Magnesium: A mineral involved in many processes in the body including nerve signaling, the building of healthy bones, and normal muscle contraction. About 350 enzymes are known to depend on magnesium.
Magnesium is contained in all unprocessed foods. High concentrations of magnesium are contained in nuts, unmilled grains, dark-green leafy vegetables, legumes such as peas and beans, and fruit. Magnesium is thus readily available in foods that form the basis of a healthful diet.
Magnesium deficiency can occur due to inadequate intake of magnesium, impaired intestinal absorption of the mineral, or excessive loss of it. Large amounts of magnesium can be lost by prolonged exercise, lactation, excessive sweating, and chronic diarrhea; the use of drugs such as diuretics, digitalis, cisplatin, and cyclosporine; and kidney disease, an overactive thyroid or parathyroid, low blood levels of potassium (hypokalemia) and high urine levels of calcium (hypercalcemia).
- Magnesium deficiency is often associated with low blood levels of calcium (hypocalcemia) and potassium (hypokalemia).
- The deficiency of magnesium causes increased irritability of the nervous system with tetany (spasms of the hands and feet, muscular twitching and cramps, spasm of the larynx, etc.).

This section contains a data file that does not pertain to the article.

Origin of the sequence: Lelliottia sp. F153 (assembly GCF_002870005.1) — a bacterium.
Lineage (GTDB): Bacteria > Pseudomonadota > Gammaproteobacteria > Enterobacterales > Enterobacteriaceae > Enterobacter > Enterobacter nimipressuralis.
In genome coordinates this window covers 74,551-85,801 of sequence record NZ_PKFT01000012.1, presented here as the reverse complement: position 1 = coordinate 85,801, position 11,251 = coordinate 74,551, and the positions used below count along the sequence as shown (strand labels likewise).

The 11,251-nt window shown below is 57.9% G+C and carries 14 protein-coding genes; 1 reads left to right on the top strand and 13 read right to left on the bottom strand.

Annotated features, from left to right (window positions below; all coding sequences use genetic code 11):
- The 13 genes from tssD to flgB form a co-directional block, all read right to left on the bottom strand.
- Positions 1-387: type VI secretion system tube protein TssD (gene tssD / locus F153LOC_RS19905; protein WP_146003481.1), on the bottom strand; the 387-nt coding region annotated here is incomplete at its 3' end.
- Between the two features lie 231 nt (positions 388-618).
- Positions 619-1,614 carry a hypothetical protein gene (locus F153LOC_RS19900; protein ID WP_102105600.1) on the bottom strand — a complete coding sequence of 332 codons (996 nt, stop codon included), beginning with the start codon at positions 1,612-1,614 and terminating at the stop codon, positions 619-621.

According to the National Academy of Sciences, the Recommended Dietary Allowance (RDA) of magnesium is 420 milligrams per day for men and 320 milligrams per day for women. The upper limit of magnesium as supplements is 350 milligrams daily, in addition to the magnesium from food and water. Persons with impaired kidney function should be especially careful about their magnesium intake because they can accumulate magnesium, a dangerous situation.
Drinking water is a significant source of magnesium if the water supply is hard -- rich in minerals. (Water supplies in much of the US are hard but in the Southeast they are soft.) Soft water is deficient in minerals, including magnesium. Water for drinking should therefore not be softened.